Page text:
Civil rights, labor groups urge federal officials to break silence on Newark PD monitor

By Dan Ivers | NJ Advance Media for
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on April 15, 2015

NEWARK — Last year, federal authorities announced their intentions to implement a number of reforms to the Newark Police Department, including orders to improve its efforts to engage the public.

As they move closer to choosing a monitor who will oversee those changes, a group of local advocates is hoping it may heed some of its own advice.

Last month, Newark Communities for Accountable Policing, a newly-formed coalition that includes the ACLU of New Jersey, Newark NAACP and other local civil rights and labor groups, sent a letter to the U.S. Department of Justice and U.S. Attorney Paul Fishman's office requesting that information about the selection process — including applicants' names, the criteria they will be evaluated on and timetable for selection — all be released to the public.

"The selection criteria should incorporate the concerns of Newark communities, which will then ensure the selection of a capable and qualified team of experts who will serve the interests of Newark residents, in addition to the parties to the consent decree, in building a safer, stronger, and more resilient city," the letter said.

"Therefore, we respectfully request a more transparent selection process, and one that provides a role for Newark residents to voice their opinions."

The Justice Department posted an advertisement seeking applications for the monitor position in early January, asking for them to be submitted by Feb. 13. Since then, however, it has been mum on how many were received, who the applicants are or when a final decision might be rendered.

NJ Advance Media requested the information from U.S. Attorney Paul Fishman's office last month, and was told legal staffers were reviewing what could or could not be disclosed. More recent inquiries have also been unsuccessful, with no reasoning offered for the delay.

Members of NCAP's steering committee said its letter, dated March 19, has also gone unanswered. The missive had requested a response by March 27.

Once appointed, the monitor will help oversee changes to the police department ordered by the DOJ after a two-year investigation exposed a host of problems within its ranks, including the routine violation of citizens' civil rights and a failure to adequately investigate complaints against officers.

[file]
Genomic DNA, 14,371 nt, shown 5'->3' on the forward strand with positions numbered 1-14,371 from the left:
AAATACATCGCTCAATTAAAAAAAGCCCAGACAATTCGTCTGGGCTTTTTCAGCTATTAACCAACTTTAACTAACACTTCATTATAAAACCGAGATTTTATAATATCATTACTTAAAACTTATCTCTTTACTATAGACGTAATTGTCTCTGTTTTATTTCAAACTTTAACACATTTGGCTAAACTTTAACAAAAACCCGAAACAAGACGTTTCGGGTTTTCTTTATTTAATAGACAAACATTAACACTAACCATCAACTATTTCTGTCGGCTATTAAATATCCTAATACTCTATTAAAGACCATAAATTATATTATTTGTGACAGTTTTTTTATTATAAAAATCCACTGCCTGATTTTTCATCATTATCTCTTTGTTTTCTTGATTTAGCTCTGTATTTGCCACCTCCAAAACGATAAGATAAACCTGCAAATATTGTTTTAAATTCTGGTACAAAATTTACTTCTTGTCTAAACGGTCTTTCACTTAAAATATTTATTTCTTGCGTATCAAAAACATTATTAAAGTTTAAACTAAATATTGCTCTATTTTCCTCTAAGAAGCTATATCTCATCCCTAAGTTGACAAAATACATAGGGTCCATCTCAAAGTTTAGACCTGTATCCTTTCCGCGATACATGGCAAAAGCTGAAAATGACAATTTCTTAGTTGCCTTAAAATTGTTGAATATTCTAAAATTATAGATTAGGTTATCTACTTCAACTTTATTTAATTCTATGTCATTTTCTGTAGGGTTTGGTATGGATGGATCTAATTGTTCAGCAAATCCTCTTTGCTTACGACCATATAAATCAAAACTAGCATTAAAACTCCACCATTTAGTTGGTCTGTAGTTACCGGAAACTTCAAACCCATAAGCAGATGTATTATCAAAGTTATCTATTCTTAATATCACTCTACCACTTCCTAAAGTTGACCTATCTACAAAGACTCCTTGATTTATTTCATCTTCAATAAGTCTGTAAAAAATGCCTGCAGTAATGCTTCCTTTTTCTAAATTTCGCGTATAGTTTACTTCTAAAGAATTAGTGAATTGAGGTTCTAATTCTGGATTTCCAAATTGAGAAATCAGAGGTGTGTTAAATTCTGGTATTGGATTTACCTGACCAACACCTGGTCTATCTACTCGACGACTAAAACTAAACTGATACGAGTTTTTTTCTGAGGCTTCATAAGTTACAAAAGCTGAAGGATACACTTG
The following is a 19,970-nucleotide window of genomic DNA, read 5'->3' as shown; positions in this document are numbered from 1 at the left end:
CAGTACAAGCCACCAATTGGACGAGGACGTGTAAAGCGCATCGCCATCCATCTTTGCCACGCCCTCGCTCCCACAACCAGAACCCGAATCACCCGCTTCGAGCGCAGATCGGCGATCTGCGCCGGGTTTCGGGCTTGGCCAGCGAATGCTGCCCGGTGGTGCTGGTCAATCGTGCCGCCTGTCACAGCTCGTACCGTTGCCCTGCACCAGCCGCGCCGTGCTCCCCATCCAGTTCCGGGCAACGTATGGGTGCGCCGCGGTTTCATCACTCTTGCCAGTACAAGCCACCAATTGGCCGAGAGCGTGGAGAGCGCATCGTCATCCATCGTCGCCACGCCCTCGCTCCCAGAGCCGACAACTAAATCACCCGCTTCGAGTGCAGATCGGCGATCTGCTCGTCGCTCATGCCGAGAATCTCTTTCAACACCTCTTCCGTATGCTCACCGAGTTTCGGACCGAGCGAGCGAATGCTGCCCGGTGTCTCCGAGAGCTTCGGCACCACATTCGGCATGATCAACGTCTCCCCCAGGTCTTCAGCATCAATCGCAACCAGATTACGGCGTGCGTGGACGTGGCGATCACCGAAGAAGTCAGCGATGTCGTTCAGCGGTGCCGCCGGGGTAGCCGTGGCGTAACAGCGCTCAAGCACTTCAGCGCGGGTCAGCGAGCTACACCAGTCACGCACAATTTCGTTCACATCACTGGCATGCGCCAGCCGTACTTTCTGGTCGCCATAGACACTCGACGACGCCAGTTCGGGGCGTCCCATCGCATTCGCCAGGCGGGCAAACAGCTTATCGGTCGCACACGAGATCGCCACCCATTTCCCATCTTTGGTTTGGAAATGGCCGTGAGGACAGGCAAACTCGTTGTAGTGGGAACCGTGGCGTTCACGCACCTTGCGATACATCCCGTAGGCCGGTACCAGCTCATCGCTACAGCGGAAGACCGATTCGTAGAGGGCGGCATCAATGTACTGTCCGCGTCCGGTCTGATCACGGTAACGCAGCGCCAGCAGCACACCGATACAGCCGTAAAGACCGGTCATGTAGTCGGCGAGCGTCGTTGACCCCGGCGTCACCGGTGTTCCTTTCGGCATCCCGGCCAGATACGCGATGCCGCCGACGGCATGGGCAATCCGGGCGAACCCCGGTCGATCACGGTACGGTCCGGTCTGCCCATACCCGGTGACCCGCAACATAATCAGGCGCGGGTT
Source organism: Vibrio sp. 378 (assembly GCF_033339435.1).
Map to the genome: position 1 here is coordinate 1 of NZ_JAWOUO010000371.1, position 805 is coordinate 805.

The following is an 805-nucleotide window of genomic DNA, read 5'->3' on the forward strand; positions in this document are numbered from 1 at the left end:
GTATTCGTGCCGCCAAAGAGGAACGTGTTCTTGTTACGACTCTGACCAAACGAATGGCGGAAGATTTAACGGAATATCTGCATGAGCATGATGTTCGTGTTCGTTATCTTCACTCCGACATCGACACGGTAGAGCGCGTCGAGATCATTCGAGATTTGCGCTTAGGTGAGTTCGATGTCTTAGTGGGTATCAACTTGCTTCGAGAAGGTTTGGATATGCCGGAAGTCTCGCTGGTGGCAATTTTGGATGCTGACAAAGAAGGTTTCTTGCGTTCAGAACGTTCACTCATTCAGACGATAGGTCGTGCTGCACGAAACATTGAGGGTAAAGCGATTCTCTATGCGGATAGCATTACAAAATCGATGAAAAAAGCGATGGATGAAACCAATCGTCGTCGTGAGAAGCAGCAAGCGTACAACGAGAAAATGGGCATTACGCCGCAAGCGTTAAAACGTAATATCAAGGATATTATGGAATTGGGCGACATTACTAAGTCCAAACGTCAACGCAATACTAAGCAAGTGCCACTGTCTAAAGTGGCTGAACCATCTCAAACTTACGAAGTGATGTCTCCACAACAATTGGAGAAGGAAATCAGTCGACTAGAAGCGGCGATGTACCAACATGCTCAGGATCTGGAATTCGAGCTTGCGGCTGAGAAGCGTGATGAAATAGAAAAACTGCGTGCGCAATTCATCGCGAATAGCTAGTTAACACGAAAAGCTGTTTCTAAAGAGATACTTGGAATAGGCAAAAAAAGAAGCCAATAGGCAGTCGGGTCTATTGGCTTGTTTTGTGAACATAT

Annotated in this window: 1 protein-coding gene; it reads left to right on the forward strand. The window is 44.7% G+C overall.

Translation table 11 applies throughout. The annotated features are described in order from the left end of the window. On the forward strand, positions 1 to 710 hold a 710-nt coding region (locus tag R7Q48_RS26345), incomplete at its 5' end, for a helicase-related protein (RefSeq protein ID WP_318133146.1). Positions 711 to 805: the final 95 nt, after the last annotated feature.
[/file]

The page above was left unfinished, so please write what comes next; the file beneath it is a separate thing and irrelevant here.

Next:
Federal and city officials are still negotiating the exact terms of a legally binding agreement, officially referred to as a "consent decree", that will lay out the specific reforms required of the department.

However, the DOJ has promised that it will include measures to increase civilian oversight, community engagement, and additional training to prevent bias-motivated stops and other constitutional breaches. The monitor is expected to remain in the city for at least five years to ensure they are properly carried out.

Rashawn Davis, an organizer with NCAP, said he felt the community should have input on the ultimate selection of the monitor, especially given the DOJ's calls to help heal a decades-old division between the public and city police.

"If the DOJ report said nothing else it said community involvement is going to be pivotal in moving the police department forward," he said.

Should it be able to obtain information on the applicants, NCAP said it would consider publicly endorsing candidates for the monitor position — an idea inspired by a similar group, APD Forward, in Albuquerque, N.M.

In January, that city and the DOJ agreed to hire Public Management Resources Inc., one of three applicants APD Forward had recommended, according to the Albuquerque Journal. PMRI also served as a federally appointed monitor for the New Jersey State Police for more than 10 years until 2009.

While answers have been hard to come by early on in the process, Davis said he is hopeful he and others in Newark may end up having a similar say.

"We really haven't had a lot of contact with the DOJ in regards to this," he said. "We think it's pivotal that the community at least know what's going on."

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